In the embodiment of FIG. 2, whenever the drip-feed valve is forcibly closed, the needle secured to the piston surface pointing to the sole plate penetrates through the valve body and eliminates any lime deposits in the valve bore of the valve body.

According to the embodiment shown in FIG. 3, water can flow from the tank interior only via a connecting channel to the drip-feed valve. Inside the water tank, the connecting channel opens out in the centre of a spherical surface. When the iron is in the position of rest on its sole plate, a ball arranged on the spherical surface comes in front of the channel opening and blocks the supply of water to the vaporization chamber. The cage according to the invention retains the ball in the region of the spherical surface and prevents the ball from inadvertently drifting out of the region of the spherical surface provided on the tank bottom. When the valve is closed by means of the valve needle, the latter passes through the valve body unimpeded and clears any lime deposits away from the valve bore.

BRIEF DESCRIPTION OF THE DRAWINGS

Exemplary embodiments of the invention are illustrated in FIGS. 1 to 3 and described in detail below.

In the drawing:

FIG. 1 shows, in section, the drip-feed valve according to the invention;

FIG. 2 shows a further embodiment of the drip-feed valve according to the invention;

FIG. 3 shows a further embodiment of the drip-feed valve according to the invention.

DETAILED DESCRIPTION OF THE INVENTION

The valve body 1 of the drip-feed valve illustrated in FIG. 1 is fastened in the water-tank bottom 2 of the water tank of a steam iron (not shown). A pressure body 3 is mounted displaceably inside the valve body 1. The pressure body 3 is secured to a valve stem 4 which passes through the water tank. The surface 5 of the valve body 1 located on the same side as the water tank is curved concavely, whilst the surface of the pressure body 3 facing the surface 5 is designed as a truncated cone. In the valve body 1 there are an opening 7 and a valve bore 8, through which the water flows from the water tank into the vaporization chamber 9. On the surface 5 of the valve body 1 rests a ball 10, the diameter of which is greater than the opening diameter of the valve bore 8. To block the flow of water from the water tank into the vaporization chamber 9, the pressure body 3 is moved by the valve stem 4 in the direction of the vaporization chamber 9. The ball 10 is centred over the valve bore 8 by means of the truncated cone 6, and the bore 8 is closed. During steam-ironing the ball 10 can move freely on the surface 5. As long as the iron is moved, the ball 10 exposes the valve bore. Water flows from the water tank into the vaporization chamber 9, where it is converted into the vapour phase. When the movements of the iron are interrupted, the ball 10 rolls on the surface 5 to the lowest point of the latter and closes the mouth opening of the valve bore 8. The flow of water to the vaporization chamber 9 is thereby cut off.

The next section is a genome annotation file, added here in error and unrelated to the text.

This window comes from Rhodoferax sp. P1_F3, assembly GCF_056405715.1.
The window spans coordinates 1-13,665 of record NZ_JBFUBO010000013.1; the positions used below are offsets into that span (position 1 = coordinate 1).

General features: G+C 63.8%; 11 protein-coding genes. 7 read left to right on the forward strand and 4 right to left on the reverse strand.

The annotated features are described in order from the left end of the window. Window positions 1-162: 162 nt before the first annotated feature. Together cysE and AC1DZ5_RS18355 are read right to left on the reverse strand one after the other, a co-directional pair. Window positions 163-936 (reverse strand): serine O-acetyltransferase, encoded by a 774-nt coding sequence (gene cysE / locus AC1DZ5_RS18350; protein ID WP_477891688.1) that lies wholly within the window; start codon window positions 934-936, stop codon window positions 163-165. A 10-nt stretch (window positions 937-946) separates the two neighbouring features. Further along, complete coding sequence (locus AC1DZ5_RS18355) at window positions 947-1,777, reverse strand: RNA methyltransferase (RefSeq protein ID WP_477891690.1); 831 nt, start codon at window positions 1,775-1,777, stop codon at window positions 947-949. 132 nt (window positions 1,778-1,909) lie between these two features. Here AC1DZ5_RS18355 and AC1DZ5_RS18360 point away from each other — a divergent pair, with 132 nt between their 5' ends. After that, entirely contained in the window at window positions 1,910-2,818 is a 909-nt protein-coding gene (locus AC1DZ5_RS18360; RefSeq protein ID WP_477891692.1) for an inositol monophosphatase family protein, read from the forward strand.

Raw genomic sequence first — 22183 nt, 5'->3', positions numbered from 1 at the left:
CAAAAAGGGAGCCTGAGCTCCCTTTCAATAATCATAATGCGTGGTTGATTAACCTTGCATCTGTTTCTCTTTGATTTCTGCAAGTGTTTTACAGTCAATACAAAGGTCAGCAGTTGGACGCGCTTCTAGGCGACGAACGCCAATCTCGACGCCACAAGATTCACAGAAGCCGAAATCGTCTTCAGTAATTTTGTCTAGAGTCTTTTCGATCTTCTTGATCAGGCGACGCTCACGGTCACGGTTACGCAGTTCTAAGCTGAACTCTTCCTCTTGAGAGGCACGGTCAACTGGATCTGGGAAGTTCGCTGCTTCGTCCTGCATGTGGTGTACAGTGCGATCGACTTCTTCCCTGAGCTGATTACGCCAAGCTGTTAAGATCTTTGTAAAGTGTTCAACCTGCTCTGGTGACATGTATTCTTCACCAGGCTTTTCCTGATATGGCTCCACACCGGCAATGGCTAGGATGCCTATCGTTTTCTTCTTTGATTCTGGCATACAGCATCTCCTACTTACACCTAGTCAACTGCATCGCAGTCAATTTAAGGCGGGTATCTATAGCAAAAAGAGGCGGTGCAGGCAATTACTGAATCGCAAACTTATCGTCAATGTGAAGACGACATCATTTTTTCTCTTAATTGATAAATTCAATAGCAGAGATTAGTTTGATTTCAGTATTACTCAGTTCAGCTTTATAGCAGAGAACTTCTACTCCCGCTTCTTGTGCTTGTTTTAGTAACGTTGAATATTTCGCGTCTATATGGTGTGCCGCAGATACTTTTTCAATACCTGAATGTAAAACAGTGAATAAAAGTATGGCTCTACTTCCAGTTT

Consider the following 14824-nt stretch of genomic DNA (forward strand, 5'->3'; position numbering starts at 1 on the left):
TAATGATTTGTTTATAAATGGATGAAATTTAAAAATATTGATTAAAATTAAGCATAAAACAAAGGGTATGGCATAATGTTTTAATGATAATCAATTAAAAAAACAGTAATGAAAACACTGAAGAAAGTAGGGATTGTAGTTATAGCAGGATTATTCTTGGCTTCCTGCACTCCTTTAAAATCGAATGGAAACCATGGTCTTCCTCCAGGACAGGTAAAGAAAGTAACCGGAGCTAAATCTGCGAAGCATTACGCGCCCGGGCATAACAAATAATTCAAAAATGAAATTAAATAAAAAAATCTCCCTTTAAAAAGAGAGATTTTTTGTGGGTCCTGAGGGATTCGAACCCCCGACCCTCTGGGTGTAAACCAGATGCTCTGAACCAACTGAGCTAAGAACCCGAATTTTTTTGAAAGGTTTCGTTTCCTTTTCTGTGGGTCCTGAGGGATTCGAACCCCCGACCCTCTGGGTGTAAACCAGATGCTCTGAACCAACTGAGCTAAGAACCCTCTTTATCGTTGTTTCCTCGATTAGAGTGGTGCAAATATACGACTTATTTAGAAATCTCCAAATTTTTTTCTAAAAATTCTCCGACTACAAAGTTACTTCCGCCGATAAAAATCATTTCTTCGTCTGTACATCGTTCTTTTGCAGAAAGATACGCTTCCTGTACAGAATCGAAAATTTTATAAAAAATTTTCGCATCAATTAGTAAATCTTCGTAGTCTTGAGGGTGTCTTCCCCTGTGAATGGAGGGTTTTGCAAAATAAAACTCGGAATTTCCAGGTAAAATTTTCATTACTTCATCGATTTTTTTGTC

In the design shown in FIG. 2, a cylinder 11 with at least one orifice 12 is formed on the valve body 1. A piston 13 is guided in the cylinder 11. The piston 13 has a central bore 14, of which the surface 15 located on the same side as the water tank is concave. The ball 10 is mounted on the surface 15. Arranged on the piston 13 on the same side as the sole plate is a valve needle 16 which can be connected operatively to the valve bore 8 in the valve body 1. The valve stem 4 is secured to the side of the piston 13 facing the water tank. A seal 17 is provided on the outer wall of the piston in the region of the valve needle 16. During steam-ironing, the water flows from the water tank into the vaporization chamber 9 via the orifices 12 in the valve body 1, through the bore 18 in the piston 13 and through the valve bore 8 in the valve body 1. The flow of water from the water tank to the vaporization chamber 9 is cut off by the ball 10. When the steam iron is motionless, the ball 10 closes the mouth opening of the bore 18. During ironing, the ball 10 exposes the mouth opening of the bore 18 and thus opens the way for the water to flow to the vaporization chamber 9. To cut off the flow of water during dry-ironing or after the ironing operation has ended, the valve bore 8 is closed by the valve needle 16 as result of the actuation of the valve stem 4. As a result, any lime deposits in the valve bore 8 are scraped off by the needle 16.

In the embodiment illustrated in FIG. 3, the valve stem 4 passes through the seal 19 arranged in the valve body 1. The seal 19 on the one hand prevents an uncontrolled flow of water from the water tank to the vaporization chamber and on the other hand guides the valve stem 4. The water flows from the water tank into the vaporization chamber 9 through the channel 20 which connects the valve-body interior 21 to the water tank. In the region of the channel opening 22, the tank bottom 2 has a spherical surface 23, on which the ball 10 is mounted. A cage 24 fastened to the tank bottom 2 engages over the surface 23 and the ball 10 mounted on the latter. The cage 24 allows a movement play of the ball 10 on the surface 23, but at the same time prevents the ball 10 from drifting out of the region of the surface 23 during ironing or when the steam iron is put down on its rear rest. Otherwise, the flow of water from the water tank into the vaporization chamber 9 is closed and opened in the same way as in the embodiments described previously.